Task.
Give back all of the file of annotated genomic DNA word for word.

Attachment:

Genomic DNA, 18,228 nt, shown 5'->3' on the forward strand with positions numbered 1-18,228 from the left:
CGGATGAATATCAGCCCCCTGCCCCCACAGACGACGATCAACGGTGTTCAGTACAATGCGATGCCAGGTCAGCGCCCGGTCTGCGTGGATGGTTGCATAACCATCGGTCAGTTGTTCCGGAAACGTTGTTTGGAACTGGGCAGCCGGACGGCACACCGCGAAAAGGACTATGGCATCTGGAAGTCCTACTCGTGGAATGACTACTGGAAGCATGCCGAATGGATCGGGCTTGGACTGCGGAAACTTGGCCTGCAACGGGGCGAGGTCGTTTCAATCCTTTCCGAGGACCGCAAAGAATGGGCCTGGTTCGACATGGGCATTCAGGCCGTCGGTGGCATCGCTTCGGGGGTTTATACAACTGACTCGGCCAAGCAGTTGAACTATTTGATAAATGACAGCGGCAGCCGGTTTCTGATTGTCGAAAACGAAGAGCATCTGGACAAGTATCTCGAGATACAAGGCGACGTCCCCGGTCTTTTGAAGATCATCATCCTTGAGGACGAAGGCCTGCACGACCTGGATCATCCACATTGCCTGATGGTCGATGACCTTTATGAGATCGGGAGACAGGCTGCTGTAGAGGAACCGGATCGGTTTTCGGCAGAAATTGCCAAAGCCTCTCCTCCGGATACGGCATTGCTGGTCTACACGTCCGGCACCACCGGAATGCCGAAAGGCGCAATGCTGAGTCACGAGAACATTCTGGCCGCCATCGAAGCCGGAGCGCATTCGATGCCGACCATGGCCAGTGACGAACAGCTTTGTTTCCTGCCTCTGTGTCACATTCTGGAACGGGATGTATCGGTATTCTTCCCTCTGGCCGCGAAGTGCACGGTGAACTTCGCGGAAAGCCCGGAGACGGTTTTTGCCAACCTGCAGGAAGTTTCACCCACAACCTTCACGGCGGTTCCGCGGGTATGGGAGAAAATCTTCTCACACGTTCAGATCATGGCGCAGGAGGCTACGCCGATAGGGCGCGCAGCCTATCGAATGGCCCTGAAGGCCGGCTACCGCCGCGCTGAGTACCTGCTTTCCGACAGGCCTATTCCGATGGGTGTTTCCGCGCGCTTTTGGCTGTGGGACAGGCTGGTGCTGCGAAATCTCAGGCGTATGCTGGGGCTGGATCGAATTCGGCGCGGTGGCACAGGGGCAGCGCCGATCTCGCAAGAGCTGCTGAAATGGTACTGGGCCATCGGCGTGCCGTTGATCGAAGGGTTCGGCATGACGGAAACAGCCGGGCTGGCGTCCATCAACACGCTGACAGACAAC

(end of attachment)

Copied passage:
Genomic DNA, 18,228 nt, shown 5'->3' on the forward strand with positions numbered 1-18,228 from the left:
CGGATGAATATCAGCCCCCTGCCCCCACAGACGACGATCAACGGTGTTCAGTACAATGCGATGCCAGGTCAGCGCCCGGTCTGCGTGGATGGTTGCATAACCATCGGTCAGTTGTTCCGGAAACGTTGTTTGGAACTGGGCAGCCGGACGGCACACCGCGAAAAGGACTATGGCATCTGGAAGTCCTACTCGTGGAATGACTACTGGAAGCATGCCGAATGGATCGGGCTTGGACTGCGGAAACTTGGCCTGCAACGGGGCGAGGTCGTTTCAATCCTTTCCGAGGACCGCAAAGAATGGGCCTGGTTCGACATGGGCATTCAGGCCGTCGGTGGCATCGCTTCGGGGGTTTATACAACTGACTCGGCCAAGCAGTTGAACTATTTGATAAATGACAGCGGCAGCCGGTTTCTGATTGTCGAAAACGAAGAGCATCTGGACAAGTATCTCGAGATACAAGGCGACGTCCCCGGTCTTTTGAAGATCATCATCCTTGAGGACGAAGGCCTGCACGACCTGGATCATCCACATTGCCTGATGGTCGATGACCTTTATGAGATCGGGAGACAGGCTGCTGTAGAGGAACCGGATCGGTTTTCGGCAGAAATTGCCAAAGCCTCTCCTCCGGATACGGCATTGCTGGTCTACACGTCCGGCACCACCGGAATGCCGAAAGGCGCAATGCTGAGTCACGAGAACATTCTGGCCGCCATCGAAGCCGGAGCGCATTCGATGCCGACCATGGCCAGTGACGAACAGCTTTGTTTCCTGCCTCTGTGTCACATTCTGGAACGGGATGTATCGGTATTCTTCCCTCTGGCCGCGAAGTGCACGGTGAACTTCGCGGAAAGCCCGGAGACGGTTTTTGCCAACCTGCAGGAAGTTTCACCCACAACCTTCACGGCGGTTCCGCGGGTATGGGAGAAAATCTTCTCACACGTTCAGATCATGGCGCAGGAGGCTACGCCGATAGGGCGCGCAGCCTATCGAATGGCCCTGAAGGCCGGCTACCGCCGCGCTGAGTACCTGCTTTCCGACAGGCCTATTCCGATGGGTGTTTCCGCGCGCTTTTGGCTGTGGGACAGGCTGGTGCTGCGAAATCTCAGGCGTATGCTGGGGCTGGATCGAATTCGGCGCGGTGGCACAGGGGCAGCGCCGATCTCGCAAGAGCTGCTGAAATGGTACTGGGCCATCGGCGTGCCGTTGATCGAAGGGTTCGGCATGACGGAAACAGCCGGGCTGGCGTCCATCAACACGCTGACAGACAAC